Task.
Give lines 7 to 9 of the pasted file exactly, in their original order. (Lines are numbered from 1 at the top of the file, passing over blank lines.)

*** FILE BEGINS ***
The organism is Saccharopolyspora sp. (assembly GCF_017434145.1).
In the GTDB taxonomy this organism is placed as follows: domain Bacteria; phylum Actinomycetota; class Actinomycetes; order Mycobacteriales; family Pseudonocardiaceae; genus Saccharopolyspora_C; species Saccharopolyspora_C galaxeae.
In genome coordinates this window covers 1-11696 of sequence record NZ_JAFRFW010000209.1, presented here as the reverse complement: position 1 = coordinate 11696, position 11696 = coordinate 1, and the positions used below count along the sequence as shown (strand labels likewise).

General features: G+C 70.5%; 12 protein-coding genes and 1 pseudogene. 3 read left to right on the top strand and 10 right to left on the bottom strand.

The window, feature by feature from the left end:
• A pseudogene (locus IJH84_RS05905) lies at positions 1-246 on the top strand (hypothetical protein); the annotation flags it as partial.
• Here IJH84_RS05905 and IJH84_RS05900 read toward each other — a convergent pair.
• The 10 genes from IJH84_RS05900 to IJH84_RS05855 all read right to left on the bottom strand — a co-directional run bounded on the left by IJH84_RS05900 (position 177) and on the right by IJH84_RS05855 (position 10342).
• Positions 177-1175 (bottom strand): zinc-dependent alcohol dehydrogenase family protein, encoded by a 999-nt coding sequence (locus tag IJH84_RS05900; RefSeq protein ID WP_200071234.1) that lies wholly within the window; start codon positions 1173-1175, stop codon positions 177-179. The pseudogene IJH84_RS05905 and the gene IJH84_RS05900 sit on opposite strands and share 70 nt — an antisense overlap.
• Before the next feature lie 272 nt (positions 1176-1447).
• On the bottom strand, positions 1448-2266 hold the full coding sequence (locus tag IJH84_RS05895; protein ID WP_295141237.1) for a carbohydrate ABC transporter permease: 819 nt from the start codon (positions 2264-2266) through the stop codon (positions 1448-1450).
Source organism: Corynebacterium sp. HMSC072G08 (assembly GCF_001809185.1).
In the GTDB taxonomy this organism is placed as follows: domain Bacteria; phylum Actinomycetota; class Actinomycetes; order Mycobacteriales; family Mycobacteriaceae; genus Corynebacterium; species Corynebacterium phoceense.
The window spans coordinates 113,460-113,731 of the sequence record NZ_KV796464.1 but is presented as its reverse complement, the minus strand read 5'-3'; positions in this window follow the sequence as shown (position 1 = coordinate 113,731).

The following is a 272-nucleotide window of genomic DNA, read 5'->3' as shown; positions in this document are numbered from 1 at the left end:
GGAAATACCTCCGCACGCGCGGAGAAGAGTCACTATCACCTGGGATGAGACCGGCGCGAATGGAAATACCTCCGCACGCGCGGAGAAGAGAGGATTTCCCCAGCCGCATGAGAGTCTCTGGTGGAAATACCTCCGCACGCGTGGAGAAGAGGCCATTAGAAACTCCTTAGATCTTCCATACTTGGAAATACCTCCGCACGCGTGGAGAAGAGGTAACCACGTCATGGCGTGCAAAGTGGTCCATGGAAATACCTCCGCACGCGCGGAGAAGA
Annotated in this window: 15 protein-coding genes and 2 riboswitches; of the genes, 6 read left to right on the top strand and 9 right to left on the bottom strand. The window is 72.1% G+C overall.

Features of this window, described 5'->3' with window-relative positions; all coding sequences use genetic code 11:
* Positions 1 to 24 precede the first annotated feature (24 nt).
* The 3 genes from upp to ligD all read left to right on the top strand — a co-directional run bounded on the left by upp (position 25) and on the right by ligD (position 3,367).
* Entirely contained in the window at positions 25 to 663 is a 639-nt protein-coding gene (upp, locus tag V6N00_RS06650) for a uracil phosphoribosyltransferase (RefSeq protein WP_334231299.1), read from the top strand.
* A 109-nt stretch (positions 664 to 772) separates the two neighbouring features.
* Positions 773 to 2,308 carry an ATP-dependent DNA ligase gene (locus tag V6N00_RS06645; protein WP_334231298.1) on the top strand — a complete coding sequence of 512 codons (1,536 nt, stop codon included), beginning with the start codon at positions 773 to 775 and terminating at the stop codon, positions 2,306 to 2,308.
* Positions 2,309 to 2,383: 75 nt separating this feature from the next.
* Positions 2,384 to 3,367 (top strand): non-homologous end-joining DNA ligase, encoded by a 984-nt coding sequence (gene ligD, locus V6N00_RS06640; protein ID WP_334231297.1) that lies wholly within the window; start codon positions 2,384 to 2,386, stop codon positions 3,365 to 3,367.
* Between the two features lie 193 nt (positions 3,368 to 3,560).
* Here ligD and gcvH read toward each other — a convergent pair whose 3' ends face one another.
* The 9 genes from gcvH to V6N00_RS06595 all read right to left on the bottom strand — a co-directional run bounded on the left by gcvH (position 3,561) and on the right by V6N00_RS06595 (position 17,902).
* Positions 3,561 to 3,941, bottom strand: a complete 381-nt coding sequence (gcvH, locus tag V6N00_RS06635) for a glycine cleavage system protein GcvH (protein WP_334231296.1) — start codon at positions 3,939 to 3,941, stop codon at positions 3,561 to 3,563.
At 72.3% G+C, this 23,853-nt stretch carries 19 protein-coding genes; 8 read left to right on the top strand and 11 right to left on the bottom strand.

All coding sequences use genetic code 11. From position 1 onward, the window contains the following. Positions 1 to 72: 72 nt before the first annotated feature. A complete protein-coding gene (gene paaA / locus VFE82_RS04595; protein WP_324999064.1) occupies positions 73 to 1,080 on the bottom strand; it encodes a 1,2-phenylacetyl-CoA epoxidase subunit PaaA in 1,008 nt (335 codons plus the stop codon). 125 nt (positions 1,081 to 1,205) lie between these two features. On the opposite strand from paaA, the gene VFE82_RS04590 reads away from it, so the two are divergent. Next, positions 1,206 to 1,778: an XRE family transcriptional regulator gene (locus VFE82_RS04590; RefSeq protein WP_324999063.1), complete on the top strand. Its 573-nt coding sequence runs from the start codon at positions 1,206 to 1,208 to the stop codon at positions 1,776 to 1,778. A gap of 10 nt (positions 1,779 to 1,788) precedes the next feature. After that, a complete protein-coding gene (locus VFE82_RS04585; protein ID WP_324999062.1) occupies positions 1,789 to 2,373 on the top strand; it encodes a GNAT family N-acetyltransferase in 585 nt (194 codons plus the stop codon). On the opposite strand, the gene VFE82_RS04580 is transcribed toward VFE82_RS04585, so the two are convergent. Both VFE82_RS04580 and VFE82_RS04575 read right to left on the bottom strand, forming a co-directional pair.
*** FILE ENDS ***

• Here IJH84_RS05905 and IJH84_RS05900 read toward each other — a convergent pair.
• The 10 genes from IJH84_RS05900 to IJH84_RS05855 all read right to left on the bottom strand — a co-directional run bounded on the left by IJH84_RS05900 (position 177) and on the right by IJH84_RS05855 (position 10342).
• Positions 177-1175 (bottom strand): zinc-dependent alcohol dehydrogenase family protein, encoded by a 999-nt coding sequence (locus tag IJH84_RS05900; RefSeq protein ID WP_200071234.1) that lies wholly within the window; start codon positions 1173-1175, stop codon positions 177-179. The pseudogene IJH84_RS05905 and the gene IJH84_RS05900 sit on opposite strands and share 70 nt — an antisense overlap.